For someone who envisioned a Hindu ‘sangathan’, though, Savarkar did not endear himself to the majority with his attempts at reform from within. There weren’t too many progressive Hindus around and the rest, including those willing to embrace piecemeal change, were increasingly finding his relentless assault on ritual and time-honoured practices hard to digest.
In April 1929 a group of furious orthodox Hindus tried to break up a meeting called by him in Ratnagiri’s Vithoba temple, dedicated to Lord Vithal of Pandharpur. Afterwards, Savarkar’s act of garlanding and touching the feet of a Mahar and his wife after they had recited kirtans in the temple – until then only Brahmans could sing kirtans and expect obeisance – sent shock waves among higher-caste groups. They sent to the provincial governor a plea saying Savarkar be barred from carrying out ‘anti-Hindu acts’ and be asked to leave their district.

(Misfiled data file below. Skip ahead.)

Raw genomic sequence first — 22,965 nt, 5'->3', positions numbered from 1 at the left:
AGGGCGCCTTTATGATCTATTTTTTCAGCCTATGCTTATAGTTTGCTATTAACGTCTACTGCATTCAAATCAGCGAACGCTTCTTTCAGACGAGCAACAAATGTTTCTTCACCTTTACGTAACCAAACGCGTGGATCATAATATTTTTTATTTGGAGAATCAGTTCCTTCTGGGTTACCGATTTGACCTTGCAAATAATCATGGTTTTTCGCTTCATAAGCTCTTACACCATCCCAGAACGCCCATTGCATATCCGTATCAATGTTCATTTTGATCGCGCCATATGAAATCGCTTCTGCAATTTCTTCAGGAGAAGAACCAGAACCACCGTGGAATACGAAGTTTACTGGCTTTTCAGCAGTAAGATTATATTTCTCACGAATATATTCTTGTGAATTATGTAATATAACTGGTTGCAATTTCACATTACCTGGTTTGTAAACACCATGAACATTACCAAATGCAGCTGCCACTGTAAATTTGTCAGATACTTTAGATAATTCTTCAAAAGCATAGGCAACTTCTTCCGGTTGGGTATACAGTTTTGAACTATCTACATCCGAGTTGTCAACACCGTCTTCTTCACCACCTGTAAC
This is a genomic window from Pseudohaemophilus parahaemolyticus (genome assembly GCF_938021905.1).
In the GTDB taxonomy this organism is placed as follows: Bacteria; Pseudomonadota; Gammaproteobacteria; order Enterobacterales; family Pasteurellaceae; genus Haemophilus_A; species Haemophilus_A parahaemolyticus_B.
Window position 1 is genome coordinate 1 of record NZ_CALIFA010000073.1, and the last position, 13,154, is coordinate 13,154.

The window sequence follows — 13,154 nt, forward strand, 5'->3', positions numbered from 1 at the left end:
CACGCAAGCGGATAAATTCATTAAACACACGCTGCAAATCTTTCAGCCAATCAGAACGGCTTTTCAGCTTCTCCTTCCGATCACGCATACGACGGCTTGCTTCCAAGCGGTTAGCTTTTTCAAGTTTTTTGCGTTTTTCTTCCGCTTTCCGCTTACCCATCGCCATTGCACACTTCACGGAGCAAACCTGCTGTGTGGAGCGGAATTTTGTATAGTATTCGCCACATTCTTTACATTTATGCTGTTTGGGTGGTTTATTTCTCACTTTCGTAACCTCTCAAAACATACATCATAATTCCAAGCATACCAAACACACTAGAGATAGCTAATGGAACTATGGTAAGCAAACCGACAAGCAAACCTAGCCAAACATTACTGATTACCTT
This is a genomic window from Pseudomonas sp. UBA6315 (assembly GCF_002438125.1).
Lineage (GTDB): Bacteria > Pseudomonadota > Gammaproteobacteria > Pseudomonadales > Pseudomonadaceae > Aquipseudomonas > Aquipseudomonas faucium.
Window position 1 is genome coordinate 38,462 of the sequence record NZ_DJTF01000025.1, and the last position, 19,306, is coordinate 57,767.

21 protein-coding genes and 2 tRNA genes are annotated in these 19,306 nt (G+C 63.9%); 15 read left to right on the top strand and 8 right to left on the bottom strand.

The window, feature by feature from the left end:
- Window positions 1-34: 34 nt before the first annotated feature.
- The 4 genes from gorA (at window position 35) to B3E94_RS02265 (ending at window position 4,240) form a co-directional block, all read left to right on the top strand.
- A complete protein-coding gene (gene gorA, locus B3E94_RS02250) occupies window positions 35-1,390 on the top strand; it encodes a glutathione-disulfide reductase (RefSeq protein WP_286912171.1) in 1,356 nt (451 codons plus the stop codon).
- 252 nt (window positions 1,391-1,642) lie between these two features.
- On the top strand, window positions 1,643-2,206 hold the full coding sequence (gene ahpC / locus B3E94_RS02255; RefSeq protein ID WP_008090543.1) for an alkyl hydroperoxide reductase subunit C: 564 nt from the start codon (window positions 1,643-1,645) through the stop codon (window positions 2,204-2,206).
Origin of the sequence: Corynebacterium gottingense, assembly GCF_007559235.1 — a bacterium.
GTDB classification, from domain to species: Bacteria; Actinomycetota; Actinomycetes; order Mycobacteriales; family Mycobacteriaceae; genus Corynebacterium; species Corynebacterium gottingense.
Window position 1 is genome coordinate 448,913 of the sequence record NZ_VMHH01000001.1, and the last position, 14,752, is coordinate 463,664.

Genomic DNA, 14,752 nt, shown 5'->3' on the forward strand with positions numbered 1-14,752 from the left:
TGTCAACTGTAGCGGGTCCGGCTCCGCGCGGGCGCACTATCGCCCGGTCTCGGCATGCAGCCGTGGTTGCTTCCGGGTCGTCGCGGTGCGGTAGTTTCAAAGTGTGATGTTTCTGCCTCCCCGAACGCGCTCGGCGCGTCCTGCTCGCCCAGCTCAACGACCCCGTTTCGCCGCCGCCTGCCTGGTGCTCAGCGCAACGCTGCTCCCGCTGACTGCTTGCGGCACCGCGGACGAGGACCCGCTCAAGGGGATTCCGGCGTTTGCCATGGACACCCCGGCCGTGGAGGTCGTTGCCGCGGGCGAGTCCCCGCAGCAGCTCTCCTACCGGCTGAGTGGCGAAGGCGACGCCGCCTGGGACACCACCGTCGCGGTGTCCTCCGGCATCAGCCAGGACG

Savarkar’s essay on cow worship, and above all his suggestion that Hindus need not shy away from cow slaughter if their survival was at stake, caused much heartburn, as did his other writings and pronouncements.
For instance, he was openly scornful of a sadhu who, in the early 1930s, declared he had covered the distance between two of Hinduism’s holiest sites, Prayag and Hardwar, by prostrating himself and crawling slowly along on his belly. The sadhu touted this as an act of sacrifice for the gods, but Savarkar saw this as bizarre. He sarcastically asked who had indeed been closer to God, considering almost all religions said that God was in the heavens above – someone who was attempting to build an airplane or fly in it or someone desperate to turn himself into a maggot.
In another instance, he mocked Lehri Maharaj, again a self-styled saint based in Nasik. The oddly named godman – Lehri means eccentric – announced, in the wake of the 1934 Bihar earthquake, that to rid humanity of such disasters, he would soon release 11 lakh carefully made balls of flour, with a chit containing Ram’s name embedded in each of them, into the waters of the Ganga.